What needs to be done to spur Kenyan aviation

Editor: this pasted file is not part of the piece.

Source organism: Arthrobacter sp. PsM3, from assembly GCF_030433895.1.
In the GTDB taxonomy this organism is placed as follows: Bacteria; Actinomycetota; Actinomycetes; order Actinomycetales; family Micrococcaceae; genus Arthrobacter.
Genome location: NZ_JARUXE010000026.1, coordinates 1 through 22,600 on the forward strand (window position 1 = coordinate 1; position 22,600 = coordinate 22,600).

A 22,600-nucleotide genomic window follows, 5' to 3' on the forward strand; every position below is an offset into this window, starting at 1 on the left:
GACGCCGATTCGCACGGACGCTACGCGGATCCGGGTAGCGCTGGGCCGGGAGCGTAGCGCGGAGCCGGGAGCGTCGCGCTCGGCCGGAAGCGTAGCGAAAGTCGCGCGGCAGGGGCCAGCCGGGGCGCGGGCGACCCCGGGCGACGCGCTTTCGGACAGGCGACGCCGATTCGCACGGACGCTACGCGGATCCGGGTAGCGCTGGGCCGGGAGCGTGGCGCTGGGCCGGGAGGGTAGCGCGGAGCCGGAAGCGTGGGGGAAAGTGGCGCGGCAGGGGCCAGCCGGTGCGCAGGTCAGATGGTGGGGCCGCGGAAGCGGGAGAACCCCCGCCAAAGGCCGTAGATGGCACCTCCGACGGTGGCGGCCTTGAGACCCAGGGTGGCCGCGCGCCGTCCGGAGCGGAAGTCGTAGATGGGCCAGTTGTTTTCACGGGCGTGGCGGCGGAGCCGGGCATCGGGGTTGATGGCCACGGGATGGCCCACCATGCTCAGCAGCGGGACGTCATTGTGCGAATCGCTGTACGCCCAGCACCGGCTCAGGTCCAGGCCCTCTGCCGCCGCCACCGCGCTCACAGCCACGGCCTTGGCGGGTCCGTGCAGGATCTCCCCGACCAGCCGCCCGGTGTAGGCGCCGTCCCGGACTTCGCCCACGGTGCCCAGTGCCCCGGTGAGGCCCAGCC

KCAA has only one aviation training organisation inspector. “Why would someone want to build an international airport in Webuye? To carry what? There’s already Eldoret Airport, which is under-utilised and operates round the clock. Yet the second-busiest Airport in Africa, Wilson Airport, opens at 6:30am and closes at 8:30pm!” wonders Eng Githae Mwaniki. These are some of the concerns of one of the aviation industry players that Capt Emile Arao, the new director general of Kenya Civil Aviation Authority (KCAA) hopes to address. He has traversed the African skies and worked in different regions as a captain of the Let 410 aircraft. The Let 410 is a hardy Scandinavian-made aircraft that carries 19 passengers or two tonnes of cargo. The first order of business following Capt Arao’s appointment in March this year was to solve examination issues. On the recommendation of the Association of African Approved Aviation Training Organisation-Kenya Chapter (AATO-KE), he has implemented the promulgation of Advisory Circular CAA-AC-PEL006E, on August 1 2022, a policy of credit pass. Capt Arao has also removed a partial pass policy to ensure students sit for exams in a fair environment and every subject is credited as a pass. Initially, you would sit for your examination, and you would have to pass at least four subjects out of eight to get a partial pass. Now any subject a trainee passes is credited. The examinations are not a joke, and many have failed. The tough part is that before passing all the papers, the expiry of the passes catches up with a learner. This has made many commercial pilot students drop out. The next challenge that needs to be addressed is the insufficiency of inspectors and AOC application delays. The authority has only one Aviation Training Organisation Inspector, therefore there is a need for the swift appointment of ATO inspectors with sufficient knowledge and experience in aviation. Managers need to have sufficient experience in aviation training too. Civil Aviation Regulations, 2022 need to have effective public participation to highlight points of improvement and strengthen regulator-operator relationships. The Kenya Airports Authority (KAA) has its fair share of challenges. Apart from fresh threats of strikes by the operatives, KAA needs to have the policy to develop airport infrastructure. Infrastructure should target demand from air operators and not merely appease the ruling class. KAA needs to work closely with the operators. As the industry fights to be an aviation hub in Africa, charging foreign students Sh10,000 for an airport pass and locals Sh3,000 discourages foreigners from coming to Kenya for flight training. They opt for other markets such as South Africa. The National Government introduced a tax policy after the amendment of the VAT Act in 2020 that imposes VAT on aircraft with an unladen weight of 2000 kilogrammes. This is a big blow to flight training and general aviation and only favours the big players. It also makes the cost of acquisition of light aircraft more expensive in Kenya, curtailing the growth of general aviation in the country. This has made some Kenyans register their aircraft in Tanzania and Uganda.